- string should be a string value or variable
- search should be the string you are checking for
- start is the index (position) you want to start searching at.
- It’s optional
- Indexes start counting at 0 – The first character of the string is at index 0 returns bool
var string = "Linux all over the world"; var result = string.includes("over"); // Will return TRUE var result2 = string.includes("over", 15);// Will return FALSE
Note that the second example returns FALSE because we start the search at index 15, which is after the appearance of the string “over”.
Legacy Browser Support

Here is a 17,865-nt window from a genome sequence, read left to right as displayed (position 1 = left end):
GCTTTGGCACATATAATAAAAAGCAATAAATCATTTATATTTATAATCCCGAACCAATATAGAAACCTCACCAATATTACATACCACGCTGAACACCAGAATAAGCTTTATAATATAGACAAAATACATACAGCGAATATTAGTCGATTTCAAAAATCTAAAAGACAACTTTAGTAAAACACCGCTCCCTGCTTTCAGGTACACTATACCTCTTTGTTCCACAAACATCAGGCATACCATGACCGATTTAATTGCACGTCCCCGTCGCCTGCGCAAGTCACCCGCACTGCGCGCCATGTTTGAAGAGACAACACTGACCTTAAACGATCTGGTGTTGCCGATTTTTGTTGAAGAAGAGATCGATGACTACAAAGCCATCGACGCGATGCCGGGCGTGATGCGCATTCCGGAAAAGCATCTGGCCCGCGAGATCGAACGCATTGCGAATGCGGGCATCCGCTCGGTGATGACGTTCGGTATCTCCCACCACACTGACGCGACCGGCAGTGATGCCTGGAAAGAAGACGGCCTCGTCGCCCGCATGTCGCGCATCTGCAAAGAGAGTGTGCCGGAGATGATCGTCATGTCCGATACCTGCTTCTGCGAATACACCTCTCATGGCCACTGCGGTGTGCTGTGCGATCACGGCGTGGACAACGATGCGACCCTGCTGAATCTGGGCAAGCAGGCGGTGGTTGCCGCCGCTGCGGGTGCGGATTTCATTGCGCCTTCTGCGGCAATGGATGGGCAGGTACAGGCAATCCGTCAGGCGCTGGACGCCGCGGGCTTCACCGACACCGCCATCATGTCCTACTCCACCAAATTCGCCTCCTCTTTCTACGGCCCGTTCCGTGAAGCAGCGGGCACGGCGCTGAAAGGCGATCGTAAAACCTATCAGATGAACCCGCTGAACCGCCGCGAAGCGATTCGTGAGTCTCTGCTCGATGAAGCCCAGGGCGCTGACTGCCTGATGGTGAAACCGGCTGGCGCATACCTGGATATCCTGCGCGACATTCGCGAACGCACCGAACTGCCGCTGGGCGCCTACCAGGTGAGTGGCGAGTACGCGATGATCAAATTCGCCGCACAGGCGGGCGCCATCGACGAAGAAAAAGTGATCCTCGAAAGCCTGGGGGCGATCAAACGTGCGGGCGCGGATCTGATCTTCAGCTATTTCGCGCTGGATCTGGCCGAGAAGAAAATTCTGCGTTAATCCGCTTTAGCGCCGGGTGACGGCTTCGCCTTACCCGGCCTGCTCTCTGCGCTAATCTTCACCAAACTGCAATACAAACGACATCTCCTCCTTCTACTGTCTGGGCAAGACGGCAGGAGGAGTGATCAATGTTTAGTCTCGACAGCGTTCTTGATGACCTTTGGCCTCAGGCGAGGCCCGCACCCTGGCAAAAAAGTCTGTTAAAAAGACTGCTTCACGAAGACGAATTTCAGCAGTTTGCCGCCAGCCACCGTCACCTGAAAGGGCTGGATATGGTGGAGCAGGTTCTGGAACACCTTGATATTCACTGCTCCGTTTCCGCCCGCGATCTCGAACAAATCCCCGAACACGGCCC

The string.includes() method is not supported in Internet Explorer. If for some godforsaken reason, you must have support for IE, you can check the index of the string using the indexOf() method.
var string = "LinuxScrew"; var substring = "ew"; // The value to search for var result = string.indexOf(substring) !== -1; // Will return TRUE
- string.indexOf() will return the index (position) of the substring.
- Indexes start counting at position 0
- If the substring is not found, indexOf() will return the value -1
- So, to check if the string is present, the above example checks that the value returned from indexOf() is not equal to -1